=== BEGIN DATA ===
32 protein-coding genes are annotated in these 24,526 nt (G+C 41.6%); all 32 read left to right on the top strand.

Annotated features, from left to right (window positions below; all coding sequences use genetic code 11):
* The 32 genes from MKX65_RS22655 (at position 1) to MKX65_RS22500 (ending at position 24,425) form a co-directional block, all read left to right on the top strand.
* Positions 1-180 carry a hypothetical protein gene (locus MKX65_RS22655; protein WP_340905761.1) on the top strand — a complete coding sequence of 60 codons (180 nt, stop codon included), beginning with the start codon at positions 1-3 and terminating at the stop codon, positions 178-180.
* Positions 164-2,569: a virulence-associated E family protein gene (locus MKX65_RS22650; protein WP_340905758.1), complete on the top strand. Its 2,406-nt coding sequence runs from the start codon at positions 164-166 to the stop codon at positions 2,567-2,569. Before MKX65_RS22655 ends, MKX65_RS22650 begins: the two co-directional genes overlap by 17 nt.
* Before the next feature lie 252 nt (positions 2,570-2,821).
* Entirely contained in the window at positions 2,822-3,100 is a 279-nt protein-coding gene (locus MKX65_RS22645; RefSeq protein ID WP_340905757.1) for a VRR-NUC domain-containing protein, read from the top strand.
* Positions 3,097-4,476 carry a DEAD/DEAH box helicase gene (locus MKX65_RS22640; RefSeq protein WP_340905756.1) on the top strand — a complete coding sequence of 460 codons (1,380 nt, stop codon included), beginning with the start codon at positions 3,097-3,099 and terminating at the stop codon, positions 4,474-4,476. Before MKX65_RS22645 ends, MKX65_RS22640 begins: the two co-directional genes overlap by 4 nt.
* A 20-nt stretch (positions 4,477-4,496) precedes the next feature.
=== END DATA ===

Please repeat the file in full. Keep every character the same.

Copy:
32 protein-coding genes are annotated in these 24,526 nt (G+C 41.6%); all 32 read left to right on the top strand.

Annotated features, from left to right (window positions below; all coding sequences use genetic code 11):
* The 32 genes from MKX65_RS22655 (at position 1) to MKX65_RS22500 (ending at position 24,425) form a co-directional block, all read left to right on the top strand.
* Positions 1-180 carry a hypothetical protein gene (locus MKX65_RS22655; protein WP_340905761.1) on the top strand — a complete coding sequence of 60 codons (180 nt, stop codon included), beginning with the start codon at positions 1-3 and terminating at the stop codon, positions 178-180.
* Positions 164-2,569: a virulence-associated E family protein gene (locus MKX65_RS22650; protein WP_340905758.1), complete on the top strand. Its 2,406-nt coding sequence runs from the start codon at positions 164-166 to the stop codon at positions 2,567-2,569. Before MKX65_RS22655 ends, MKX65_RS22650 begins: the two co-directional genes overlap by 17 nt.
* Before the next feature lie 252 nt (positions 2,570-2,821).
* Entirely contained in the window at positions 2,822-3,100 is a 279-nt protein-coding gene (locus MKX65_RS22645; RefSeq protein ID WP_340905757.1) for a VRR-NUC domain-containing protein, read from the top strand.
* Positions 3,097-4,476 carry a DEAD/DEAH box helicase gene (locus MKX65_RS22640; RefSeq protein WP_340905756.1) on the top strand — a complete coding sequence of 460 codons (1,380 nt, stop codon included), beginning with the start codon at positions 3,097-3,099 and terminating at the stop codon, positions 4,474-4,476. Before MKX65_RS22645 ends, MKX65_RS22640 begins: the two co-directional genes overlap by 4 nt.
* A 20-nt stretch (positions 4,477-4,496) precedes the next feature.